Wednesday, April 14, 2021

Health officer hoping for 40% vaccine rate in Flathead County

Daily Inter Lake | April 7, 2021 12:23 PM

Flathead City-County Health Officer Joe Russell made another appearance, albeit remotely, at the Kalispell City Council meeting Monday to give an update on the state of the COVID-19 pandemic in Flathead County.

Russell’s progress report showed signs of hope for the county just weeks after the anniversary of the onset of the health crisis on a local level.

Russell said the average number of new COVID-19 cases in Flathead County is down to fewer than 10 per day, a substantial decrease from an average of 47.6 daily cases in January of this year and 33.6 daily the following month.

Russell also reported more than 33,000 people have received COVID-19 vaccines from the Flathead City-County Health Department, and a few hundred sign up to receive immunizations every day.

In Russell’s estimation, Flathead County would be in good shape once about 40% of the local population is fully vaccinated.

It’s unlikely Flathead County will ever reach a vaccination rate of 70%, the figure cited by many epidemiologists as the minimum for a community to achieve herd immunity, according to Russell.

“To be perfectly frank with you, I don’t think we’ll ever get there,” said Russell before fielding numerous inquiries from members of the council.

Therefore, it looks like it will still be weeks before members of the public are invited back into the City Council chambers, but council member Sid Daoud made sure to include that issue for discussion at a future council work session.

WITH MAYOR Mark Johnson and Councilman Tim Kluesner both absent Monday night, the council’s action items for the meeting passed with little fanfare.

The most contentious issue was the adoption of 2018 International Fire and Energy Codes.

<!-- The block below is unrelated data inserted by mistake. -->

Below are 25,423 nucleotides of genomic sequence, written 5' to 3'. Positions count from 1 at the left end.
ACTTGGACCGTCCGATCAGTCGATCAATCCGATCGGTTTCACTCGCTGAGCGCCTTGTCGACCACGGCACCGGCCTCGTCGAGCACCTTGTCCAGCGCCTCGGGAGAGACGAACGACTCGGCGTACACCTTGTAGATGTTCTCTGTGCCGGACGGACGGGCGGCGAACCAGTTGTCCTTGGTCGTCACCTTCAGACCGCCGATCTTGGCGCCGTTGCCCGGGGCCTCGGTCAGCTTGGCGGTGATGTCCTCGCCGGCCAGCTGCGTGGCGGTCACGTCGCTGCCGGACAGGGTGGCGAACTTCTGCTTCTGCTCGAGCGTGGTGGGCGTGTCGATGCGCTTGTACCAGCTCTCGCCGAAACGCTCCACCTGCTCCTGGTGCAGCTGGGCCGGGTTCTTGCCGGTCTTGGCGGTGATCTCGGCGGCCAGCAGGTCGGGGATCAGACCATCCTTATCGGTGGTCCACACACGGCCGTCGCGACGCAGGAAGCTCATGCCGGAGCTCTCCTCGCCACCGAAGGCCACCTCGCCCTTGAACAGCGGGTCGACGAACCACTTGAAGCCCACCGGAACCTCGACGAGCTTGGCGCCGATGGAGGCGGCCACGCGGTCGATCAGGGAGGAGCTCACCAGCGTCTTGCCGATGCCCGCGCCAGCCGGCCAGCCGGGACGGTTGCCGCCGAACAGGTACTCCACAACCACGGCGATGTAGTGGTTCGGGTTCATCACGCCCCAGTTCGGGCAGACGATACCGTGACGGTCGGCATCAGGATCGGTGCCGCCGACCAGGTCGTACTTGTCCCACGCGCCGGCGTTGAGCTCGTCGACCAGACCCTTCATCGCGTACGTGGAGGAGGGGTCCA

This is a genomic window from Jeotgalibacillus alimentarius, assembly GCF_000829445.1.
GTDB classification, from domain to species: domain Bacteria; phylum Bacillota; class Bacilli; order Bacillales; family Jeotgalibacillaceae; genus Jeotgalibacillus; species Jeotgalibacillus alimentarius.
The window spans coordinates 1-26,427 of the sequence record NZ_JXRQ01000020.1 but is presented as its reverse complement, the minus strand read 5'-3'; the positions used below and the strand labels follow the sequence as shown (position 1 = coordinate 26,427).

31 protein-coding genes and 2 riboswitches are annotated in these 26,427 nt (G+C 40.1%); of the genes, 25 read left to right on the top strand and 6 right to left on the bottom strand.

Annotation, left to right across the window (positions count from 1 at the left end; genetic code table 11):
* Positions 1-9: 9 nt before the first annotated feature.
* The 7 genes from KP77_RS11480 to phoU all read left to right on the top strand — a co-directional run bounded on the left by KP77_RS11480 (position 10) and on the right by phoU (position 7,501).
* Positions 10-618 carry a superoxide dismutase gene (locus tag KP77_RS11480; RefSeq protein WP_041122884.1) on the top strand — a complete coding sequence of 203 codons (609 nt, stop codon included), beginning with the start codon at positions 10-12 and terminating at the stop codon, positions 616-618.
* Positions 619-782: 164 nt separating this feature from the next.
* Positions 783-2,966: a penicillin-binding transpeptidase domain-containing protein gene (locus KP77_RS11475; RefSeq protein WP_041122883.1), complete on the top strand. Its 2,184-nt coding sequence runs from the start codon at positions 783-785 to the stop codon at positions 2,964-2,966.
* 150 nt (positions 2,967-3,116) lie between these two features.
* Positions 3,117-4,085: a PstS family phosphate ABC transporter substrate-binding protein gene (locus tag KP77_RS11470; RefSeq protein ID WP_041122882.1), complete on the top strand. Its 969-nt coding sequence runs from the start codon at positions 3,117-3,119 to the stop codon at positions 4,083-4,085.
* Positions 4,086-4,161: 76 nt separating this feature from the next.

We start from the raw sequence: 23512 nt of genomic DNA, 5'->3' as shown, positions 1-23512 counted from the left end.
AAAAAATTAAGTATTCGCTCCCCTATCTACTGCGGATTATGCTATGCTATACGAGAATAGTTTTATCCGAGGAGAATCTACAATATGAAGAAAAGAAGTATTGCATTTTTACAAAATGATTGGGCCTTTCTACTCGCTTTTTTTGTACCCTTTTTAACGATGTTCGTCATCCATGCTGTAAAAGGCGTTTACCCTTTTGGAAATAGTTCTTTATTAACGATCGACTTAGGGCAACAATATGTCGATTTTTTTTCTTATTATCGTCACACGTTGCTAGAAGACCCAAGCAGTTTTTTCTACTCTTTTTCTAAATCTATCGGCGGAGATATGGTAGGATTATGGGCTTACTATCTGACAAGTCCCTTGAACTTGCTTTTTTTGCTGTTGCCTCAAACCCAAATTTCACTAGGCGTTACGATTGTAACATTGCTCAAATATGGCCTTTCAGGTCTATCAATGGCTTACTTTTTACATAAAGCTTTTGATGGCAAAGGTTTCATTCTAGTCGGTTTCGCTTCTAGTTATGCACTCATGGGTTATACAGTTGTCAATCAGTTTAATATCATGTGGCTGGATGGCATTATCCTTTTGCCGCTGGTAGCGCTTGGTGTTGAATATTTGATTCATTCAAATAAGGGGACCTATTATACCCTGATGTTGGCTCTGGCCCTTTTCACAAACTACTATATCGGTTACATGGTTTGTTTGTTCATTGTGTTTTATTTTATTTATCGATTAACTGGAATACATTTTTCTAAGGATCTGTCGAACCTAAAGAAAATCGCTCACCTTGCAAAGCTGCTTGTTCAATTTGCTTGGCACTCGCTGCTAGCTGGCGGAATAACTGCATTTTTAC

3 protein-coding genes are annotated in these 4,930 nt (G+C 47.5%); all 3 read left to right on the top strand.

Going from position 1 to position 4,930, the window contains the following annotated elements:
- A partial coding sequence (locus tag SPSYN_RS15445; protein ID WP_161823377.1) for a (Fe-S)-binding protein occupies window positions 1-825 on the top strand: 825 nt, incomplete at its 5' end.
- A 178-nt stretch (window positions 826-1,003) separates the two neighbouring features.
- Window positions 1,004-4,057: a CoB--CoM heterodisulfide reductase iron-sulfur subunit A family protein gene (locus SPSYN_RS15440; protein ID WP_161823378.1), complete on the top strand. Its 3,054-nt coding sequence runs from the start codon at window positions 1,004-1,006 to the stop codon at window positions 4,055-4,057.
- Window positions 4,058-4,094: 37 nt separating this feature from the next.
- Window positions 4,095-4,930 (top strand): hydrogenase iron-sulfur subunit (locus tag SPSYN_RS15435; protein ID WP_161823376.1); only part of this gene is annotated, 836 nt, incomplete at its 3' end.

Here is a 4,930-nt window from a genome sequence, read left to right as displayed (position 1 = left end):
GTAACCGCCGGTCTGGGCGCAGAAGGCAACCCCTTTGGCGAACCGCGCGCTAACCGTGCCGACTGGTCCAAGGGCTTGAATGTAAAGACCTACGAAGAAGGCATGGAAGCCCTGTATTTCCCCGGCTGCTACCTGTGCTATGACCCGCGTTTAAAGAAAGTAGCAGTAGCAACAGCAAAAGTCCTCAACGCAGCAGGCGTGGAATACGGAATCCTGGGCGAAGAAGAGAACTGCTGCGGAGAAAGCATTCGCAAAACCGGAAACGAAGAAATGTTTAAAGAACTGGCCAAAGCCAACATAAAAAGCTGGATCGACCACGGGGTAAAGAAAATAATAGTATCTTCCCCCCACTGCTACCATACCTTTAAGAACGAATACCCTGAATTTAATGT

The city usually follows the state’s example whenever updating these codes; however, the 2018 International Fire Code has yet to be adopted by the state of Montana.

Daoud voted against adopting the new codes for that reason.

“I don’t think the implementation effects and the future economic impact for these new regulations here in Kalispell is very clear at this time,” Daoud said. “I also don’t want to be in a position where the city is more restrictive than the state.”

He therefore suggested the council wait to adopt the codes until the state puts the new regulations into place—if the codes are eventually accepted at that level—but the rest of the council voted to adopt the new codes.

“My take on it is they’re there for a reason,” council member Chad Graham said in defense of the updated codes. “They’re pretty important for saving lives.”

The council then unanimously approved re-subdivision of 176 Parkridge Drive, where Kalispell Public Schools Student Built Homes, LLC is currently building a house.

The program requested the council re-subdivide the space to allow the students to build two houses on the property.

The main concern with the proposal, according to Senior Planner P.J. Sorensen, is sewer service for the property. The current infrastructure isn’t long enough or deep enough to meet the needs of the proposed second home.

Nonetheless, Graham, who participated in the first ever class of the Student Built Homes program, expressed support for the efforts, and the proposal passed.

The council also gave unanimous support to a Growth Policy amendment for the area along Airport Road, with Graham voluntarily removed from the vote because of a personal conflict.

The rest of the council voted in favor of a resolution of intent to adopt changes to the Growth Policy near Airport Road.

There will be a public hearing on the amendments, detailed in the meeting agenda, on April 19, and a formal decision is expected at the council’s May 3 meeting.

Reporter Bret Anne Serbin may be reached at 758-4459 or